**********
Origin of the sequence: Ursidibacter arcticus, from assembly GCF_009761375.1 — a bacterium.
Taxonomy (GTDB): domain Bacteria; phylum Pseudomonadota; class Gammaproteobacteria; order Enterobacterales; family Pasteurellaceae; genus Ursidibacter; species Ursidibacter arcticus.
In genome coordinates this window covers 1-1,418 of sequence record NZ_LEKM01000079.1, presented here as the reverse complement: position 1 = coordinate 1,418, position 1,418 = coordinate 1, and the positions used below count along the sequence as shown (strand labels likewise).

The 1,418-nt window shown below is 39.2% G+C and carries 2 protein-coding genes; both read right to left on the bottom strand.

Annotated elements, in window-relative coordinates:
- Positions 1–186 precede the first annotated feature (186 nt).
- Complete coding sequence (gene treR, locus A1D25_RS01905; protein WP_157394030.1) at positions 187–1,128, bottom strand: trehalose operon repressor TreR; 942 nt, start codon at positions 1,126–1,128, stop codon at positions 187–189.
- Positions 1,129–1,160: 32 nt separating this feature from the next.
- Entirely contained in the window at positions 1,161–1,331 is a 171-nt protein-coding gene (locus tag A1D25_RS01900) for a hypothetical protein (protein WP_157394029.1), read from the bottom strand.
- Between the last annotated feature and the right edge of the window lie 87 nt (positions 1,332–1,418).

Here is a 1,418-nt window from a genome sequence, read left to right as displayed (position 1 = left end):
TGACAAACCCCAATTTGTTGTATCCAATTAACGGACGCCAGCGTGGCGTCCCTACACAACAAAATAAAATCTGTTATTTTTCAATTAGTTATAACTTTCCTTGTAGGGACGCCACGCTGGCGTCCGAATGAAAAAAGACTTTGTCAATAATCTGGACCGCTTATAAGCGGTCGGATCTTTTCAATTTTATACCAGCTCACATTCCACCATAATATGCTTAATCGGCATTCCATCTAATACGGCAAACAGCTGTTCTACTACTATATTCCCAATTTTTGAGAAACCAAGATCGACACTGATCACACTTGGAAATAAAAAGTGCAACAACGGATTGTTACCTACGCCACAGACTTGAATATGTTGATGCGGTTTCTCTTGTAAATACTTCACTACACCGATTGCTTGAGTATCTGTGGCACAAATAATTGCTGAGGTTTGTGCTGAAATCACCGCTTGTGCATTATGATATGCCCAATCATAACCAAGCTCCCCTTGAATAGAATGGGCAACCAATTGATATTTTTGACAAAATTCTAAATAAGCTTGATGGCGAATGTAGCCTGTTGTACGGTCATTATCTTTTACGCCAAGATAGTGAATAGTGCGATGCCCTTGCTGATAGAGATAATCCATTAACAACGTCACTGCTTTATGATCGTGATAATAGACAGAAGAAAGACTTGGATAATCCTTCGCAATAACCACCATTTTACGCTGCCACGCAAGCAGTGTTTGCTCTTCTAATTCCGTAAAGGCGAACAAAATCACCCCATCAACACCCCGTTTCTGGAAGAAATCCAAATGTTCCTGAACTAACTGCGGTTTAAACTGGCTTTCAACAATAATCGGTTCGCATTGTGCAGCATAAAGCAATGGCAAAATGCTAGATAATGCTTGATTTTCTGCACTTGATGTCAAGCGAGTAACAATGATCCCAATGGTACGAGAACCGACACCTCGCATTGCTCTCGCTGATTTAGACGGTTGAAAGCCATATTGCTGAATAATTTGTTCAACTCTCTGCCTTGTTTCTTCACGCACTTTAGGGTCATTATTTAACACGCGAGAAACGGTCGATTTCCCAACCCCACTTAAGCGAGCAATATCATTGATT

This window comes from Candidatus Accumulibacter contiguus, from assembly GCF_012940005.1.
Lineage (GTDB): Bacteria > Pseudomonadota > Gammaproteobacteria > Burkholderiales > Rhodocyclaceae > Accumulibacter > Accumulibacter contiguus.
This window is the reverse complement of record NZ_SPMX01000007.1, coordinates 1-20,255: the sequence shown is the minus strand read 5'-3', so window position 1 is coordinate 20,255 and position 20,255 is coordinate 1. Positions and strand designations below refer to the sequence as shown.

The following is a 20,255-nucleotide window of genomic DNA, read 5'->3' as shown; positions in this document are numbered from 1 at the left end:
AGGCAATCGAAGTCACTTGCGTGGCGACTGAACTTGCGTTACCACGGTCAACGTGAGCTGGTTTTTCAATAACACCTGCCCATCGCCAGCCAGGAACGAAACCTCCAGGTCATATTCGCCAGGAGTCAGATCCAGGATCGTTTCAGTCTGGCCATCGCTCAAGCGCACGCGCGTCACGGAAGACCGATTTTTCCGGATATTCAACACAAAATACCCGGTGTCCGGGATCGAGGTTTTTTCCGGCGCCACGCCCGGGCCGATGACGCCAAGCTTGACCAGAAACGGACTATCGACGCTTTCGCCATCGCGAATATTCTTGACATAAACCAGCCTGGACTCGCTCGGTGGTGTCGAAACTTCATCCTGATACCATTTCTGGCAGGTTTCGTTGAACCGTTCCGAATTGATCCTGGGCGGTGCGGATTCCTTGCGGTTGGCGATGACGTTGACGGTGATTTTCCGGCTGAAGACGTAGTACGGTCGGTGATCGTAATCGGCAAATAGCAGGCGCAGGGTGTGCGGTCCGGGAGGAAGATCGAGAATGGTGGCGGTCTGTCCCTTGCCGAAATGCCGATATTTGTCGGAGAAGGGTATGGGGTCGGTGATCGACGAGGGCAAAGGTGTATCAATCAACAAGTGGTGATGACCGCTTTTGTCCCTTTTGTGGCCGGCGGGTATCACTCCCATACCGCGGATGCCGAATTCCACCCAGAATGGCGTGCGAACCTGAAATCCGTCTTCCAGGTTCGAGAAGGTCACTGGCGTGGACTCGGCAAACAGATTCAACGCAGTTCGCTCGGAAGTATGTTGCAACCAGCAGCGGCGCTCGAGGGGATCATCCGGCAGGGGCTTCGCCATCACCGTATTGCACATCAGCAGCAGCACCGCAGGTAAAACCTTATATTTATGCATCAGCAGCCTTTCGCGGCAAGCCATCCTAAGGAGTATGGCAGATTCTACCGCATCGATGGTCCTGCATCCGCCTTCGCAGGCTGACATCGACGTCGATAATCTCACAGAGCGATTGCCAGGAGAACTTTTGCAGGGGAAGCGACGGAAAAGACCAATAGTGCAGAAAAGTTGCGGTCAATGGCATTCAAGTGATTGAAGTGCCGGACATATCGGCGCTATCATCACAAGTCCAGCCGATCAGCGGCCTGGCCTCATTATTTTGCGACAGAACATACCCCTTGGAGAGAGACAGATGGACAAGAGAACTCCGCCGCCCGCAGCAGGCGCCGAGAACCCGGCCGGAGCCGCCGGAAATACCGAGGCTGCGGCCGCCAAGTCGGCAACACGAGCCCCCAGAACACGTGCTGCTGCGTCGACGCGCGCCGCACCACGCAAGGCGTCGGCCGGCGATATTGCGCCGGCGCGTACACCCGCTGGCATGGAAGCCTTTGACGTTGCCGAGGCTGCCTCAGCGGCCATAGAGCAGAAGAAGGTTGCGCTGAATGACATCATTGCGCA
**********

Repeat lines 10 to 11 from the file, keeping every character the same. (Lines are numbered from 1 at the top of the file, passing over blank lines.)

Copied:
- Between the last annotated feature and the right edge of the window lie 87 nt (positions 1,332–1,418).

Here is a 1,418-nt window from a genome sequence, read left to right as displayed (position 1 = left end):